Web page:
Toshiba brings quantum-inspired computer out of the cloud and onto the desktop

Simulated Bifurcation Machine burns algorithms onto FPGAs, pops 'em into a vanilla workstation, and offers 10x performance for some problems

Toshiba has brought its kind-of-quantum computers out of the clouds and onto Japanese desktops.

The new offering is called a “simulated bifurcation machine” and uses what the company calls “quantum-inspired algorithms” that run on a field-programmable gate array (FPGA) inside in what appears to be a conventional x86 desktop workstation.

Bifurcation is a technique that builds on Ising models, a mathematical model of ferromagnetism, and Ising machines that apply such models to more complex interactions in nature. Ising machines are good at considering many variables, their interactions, and suggesting an optimal state.

Toshiba has offered Simulated Bifurcation Machines in the cloud for a couple of years now, starting with a version in the AWS Marketplace. In 2020 the machines were also made available in Microsoft’s Azure Quantum service. At launch, Microsoft billed the Machines as follows:

Toshiba’s… technique quickly obtains highly accurate solutions for complex large-scale combinatorial optimization problems and has demonstrated an approximately 10-fold improvement over other competing devices. Some examples of combinatorial optimization problems include dynamic portfolio management, risk management, and high-frequency trading. Practical applications include optimizing routing for electrical transmission lines considering cost, safety, time, and environmental impact; or finding the shortest route between cities, considering the time of day, traffic incidents, and driver schedule.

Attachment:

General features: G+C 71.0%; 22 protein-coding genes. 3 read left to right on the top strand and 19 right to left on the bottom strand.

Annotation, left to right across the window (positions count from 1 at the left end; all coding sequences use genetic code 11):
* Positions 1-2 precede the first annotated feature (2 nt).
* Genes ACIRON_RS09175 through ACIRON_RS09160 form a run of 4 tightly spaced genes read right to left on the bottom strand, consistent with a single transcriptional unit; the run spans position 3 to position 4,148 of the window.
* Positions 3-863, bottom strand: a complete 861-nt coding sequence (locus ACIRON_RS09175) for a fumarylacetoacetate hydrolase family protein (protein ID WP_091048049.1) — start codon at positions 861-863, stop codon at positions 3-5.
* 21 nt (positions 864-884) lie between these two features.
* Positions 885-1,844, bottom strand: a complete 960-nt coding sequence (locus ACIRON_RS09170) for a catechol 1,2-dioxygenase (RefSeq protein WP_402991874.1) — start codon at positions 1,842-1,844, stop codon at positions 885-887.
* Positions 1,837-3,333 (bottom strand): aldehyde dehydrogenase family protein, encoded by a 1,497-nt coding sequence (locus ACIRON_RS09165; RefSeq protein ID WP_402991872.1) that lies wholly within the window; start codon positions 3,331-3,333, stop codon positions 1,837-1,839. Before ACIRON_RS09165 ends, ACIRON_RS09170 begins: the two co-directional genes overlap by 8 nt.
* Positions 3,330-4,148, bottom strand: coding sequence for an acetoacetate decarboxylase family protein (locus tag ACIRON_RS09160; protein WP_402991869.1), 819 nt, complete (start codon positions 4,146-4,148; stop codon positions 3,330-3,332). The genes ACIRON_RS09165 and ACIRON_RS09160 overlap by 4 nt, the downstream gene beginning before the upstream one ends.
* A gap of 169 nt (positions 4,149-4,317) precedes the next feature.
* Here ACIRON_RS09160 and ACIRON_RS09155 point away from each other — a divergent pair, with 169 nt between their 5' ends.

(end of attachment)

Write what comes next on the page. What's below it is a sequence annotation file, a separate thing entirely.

Toshiba has linked to a Nature Electronics paper by its house boffins that describes its offering as packing eight FPGAs and posted a video depicting what looks like an Intel PCIe card packed with FPGAs.

For now, Simulated Bifurcation Machines are only being offered as trials in Japan. For the rest of us, the AWS offering remains in place. Toshiba doesn’t charge – pardon the pun - to take it for a spin. AWS suggests it will cost you a titanic $3.06 per hour of operation in its EC2 IaaS service. ®

Biting the hand that feeds IT © 1998–2021